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Yuri Vedenin
Founder and Boss of UXPressia

How Not To Put CJM on the Shelf


It is very hard to resist the temptation of settling down once your CJM is built. Why hustle? Your lovely map is already hanging on the wall bringing joy and sense of accomplishment to you and all the stakeholders. The job is done. Get a candy, everyone! Unless… this is a very bad idea. No matter how awesome and detailed your personas and maps are you can’t just call it a day and enjoy your double-cheese pepperoni. Okay, you can have your pizza, but after that get back to work.

Customer Journey Mapping cannot - I repeat - it cannot be a one-time project. It is all about evolution and constant improvement. If you choose to do journey mapping, you better stick to your guns. For as long as your business is in the game there has to be journey mapping all along. It must evolve with your business, period. The question is what you should do to keep CJM up and running so your UX won’t get stuck in the mud. UXPressia is always here to help you out, so here are a few suggestions.

Implement improvements

It goes without saying, but I’ll say it. Customer journey mapping is not an exercise activity, it’s a combat weapon and you should use it accordingly. Once your map is complete, you take all the insights and ideas and start fixing all the weak spots you discovered. Now, that seems quite vague and won’t go for a practical suggestion. So let’s see what exact steps you can take.

  1. Put someone in charge. Implementing changes requires a strong leadership and that’s why you need to find someone who is going to be the driver of changes. It can be more than one person, but there can’t be a whole team of leaders. And don’t forget to enlist the management – getting support from executives will be all the better for CJM practicing.
  2. Set exact steps. The words “UX improvement” sound good, but they remain puffs even after you’ve built a journey map and identified weak spots. What you need is an actual list of exact actions you’ll take to fix this and that. Training front office staff? How? What sort of training? Come up with a solid list of bullseye points and only then can you start delivering changes.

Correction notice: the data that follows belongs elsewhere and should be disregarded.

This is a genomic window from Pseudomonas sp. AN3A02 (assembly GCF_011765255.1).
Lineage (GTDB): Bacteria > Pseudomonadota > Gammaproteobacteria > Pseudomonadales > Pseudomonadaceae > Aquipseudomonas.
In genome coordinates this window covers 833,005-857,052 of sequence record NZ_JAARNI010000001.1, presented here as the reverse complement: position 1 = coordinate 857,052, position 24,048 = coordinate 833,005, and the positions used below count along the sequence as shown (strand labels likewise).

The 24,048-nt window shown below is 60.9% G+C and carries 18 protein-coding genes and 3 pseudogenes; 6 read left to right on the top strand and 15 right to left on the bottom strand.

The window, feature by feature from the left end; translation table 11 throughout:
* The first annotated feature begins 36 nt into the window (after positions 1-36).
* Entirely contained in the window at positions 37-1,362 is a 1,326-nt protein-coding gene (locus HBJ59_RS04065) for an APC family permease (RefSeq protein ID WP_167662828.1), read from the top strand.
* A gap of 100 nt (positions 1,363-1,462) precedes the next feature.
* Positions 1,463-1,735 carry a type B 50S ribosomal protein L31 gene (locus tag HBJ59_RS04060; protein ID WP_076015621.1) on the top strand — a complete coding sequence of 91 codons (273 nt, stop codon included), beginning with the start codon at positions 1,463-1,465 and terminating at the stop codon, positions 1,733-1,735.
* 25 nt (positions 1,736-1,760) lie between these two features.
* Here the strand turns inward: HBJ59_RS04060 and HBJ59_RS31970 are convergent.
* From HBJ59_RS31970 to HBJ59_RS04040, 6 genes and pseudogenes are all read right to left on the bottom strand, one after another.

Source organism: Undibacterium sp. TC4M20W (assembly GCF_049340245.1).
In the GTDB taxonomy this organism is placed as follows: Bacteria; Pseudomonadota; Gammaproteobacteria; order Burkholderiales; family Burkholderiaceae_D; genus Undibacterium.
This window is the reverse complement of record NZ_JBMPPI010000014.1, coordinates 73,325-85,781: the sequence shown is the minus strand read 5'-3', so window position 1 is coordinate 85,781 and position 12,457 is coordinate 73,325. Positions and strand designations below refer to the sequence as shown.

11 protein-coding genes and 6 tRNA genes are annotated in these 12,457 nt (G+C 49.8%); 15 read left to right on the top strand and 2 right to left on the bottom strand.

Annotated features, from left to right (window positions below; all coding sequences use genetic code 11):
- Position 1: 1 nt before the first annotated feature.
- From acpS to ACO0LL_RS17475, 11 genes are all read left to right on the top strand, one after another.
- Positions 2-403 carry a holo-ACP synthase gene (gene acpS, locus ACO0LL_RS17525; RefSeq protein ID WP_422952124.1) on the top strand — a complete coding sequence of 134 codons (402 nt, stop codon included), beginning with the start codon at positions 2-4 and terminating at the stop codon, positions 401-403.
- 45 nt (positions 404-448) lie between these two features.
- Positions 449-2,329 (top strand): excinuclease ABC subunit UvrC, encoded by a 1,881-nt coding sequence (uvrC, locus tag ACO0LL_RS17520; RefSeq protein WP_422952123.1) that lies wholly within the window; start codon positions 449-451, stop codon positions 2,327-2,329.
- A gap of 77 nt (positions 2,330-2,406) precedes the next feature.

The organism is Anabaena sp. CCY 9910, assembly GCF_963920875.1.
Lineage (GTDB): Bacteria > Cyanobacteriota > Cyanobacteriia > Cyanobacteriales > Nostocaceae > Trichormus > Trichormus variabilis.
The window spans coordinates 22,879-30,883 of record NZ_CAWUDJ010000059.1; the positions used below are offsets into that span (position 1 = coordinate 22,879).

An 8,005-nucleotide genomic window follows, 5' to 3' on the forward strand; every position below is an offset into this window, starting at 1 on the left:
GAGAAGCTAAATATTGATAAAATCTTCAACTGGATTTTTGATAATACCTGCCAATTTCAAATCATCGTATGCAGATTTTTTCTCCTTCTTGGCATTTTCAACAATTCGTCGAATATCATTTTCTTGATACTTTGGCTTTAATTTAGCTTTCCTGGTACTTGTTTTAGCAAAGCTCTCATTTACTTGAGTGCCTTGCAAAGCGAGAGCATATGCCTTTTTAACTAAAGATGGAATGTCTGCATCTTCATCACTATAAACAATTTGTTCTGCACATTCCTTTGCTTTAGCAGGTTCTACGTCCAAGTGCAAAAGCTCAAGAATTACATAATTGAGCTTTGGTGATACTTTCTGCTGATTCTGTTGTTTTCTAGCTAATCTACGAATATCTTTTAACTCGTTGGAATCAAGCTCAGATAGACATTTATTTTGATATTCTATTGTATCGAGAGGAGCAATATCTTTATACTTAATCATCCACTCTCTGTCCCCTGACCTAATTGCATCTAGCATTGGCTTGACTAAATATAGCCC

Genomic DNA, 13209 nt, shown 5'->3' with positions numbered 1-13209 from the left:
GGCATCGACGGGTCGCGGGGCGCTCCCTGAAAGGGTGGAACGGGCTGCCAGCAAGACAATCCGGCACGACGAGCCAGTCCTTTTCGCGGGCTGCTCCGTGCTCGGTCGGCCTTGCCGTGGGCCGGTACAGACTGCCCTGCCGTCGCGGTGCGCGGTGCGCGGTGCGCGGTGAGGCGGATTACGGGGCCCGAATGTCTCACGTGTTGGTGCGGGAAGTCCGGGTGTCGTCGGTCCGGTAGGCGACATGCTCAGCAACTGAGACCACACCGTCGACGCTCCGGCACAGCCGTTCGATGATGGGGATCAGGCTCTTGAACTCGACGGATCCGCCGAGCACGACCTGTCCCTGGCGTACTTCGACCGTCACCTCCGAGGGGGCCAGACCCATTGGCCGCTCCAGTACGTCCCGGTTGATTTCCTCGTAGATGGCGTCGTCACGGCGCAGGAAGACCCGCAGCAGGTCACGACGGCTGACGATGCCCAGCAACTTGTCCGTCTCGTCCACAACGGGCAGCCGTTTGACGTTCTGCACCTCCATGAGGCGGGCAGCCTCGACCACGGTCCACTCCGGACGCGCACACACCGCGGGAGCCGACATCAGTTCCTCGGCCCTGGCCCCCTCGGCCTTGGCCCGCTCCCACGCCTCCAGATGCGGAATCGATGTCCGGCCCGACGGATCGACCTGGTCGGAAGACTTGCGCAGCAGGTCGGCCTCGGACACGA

3. Define processes. Now it’s time to decide on how you will deliver changes. You can’t just start doing everything at once, that will be a mess and most likely you’ll end up in a worse situation than you were before trying CJM. Take time to think about the order in which you will implement improvements as well as all the procedures involved.

Assess Effectiveness and make Changes


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Now that you started fixing your UX you can clearly see whether particular changes are taking effect or not. It can happen so that theoretically something looks like a perfect candidate for improvement. However, when it comes to practice, you just hit a wall. It might be that you’ve been looking in the wrong direction.

It also might be due to the fact that in order to fix something you have to dig deeper and turn everything upside down. Poorly designed UX can be such a pain to fix. Of course, designing user experience with CJM from the very beginning would be a way out. Ah, this good old you-shoulda-done-that-son thing is no good here. Instead, you can be creative and find a compromise. Or burn everything to ashes and start from scratch (a word of advice: Don’t. People probably won’t like it).

Here’s another scenario. You’ve come up with a list of improvements and now you’re implementing them one by one. And here they are – insights popping up everywhere. Where they’ve been all that time? Anyway, it’s great to have them even if they’re late.
Both scenarios mean that your CJM needs some more work. Go back to it and make changes to your map according to the findings.

Update your map


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Your customer journey maps have to evolve side by side with your business. The world changes, your business evolves and so do the processes within your organization. The best way to keep up with it is to review and update your maps every once in a while.

You can do a review when something inside your company changes. But you can also do that when nothing seems to change. It may look like an excessive thing to do, but trust us it’s not. You never know what can come to the surface when you expect it the least.

Keep maps up-to-date so when it comes to reviewing and redesigning UX, your maps aren’t obsolete and you won’t have to waste more time rebuilding them completely.

To sum it up: implement changes to your UX according to the findings, assess the effects they take and change your map if there’s a need. And don’t forget to update maps every now and then. Follow our suggestions and your maps won’t get dusty and useless over the course of time. Our last bit of advice for you is to check out our CJM online tool where you can map customer journey with ease and fun! And we’ll see you later, happy mapper!

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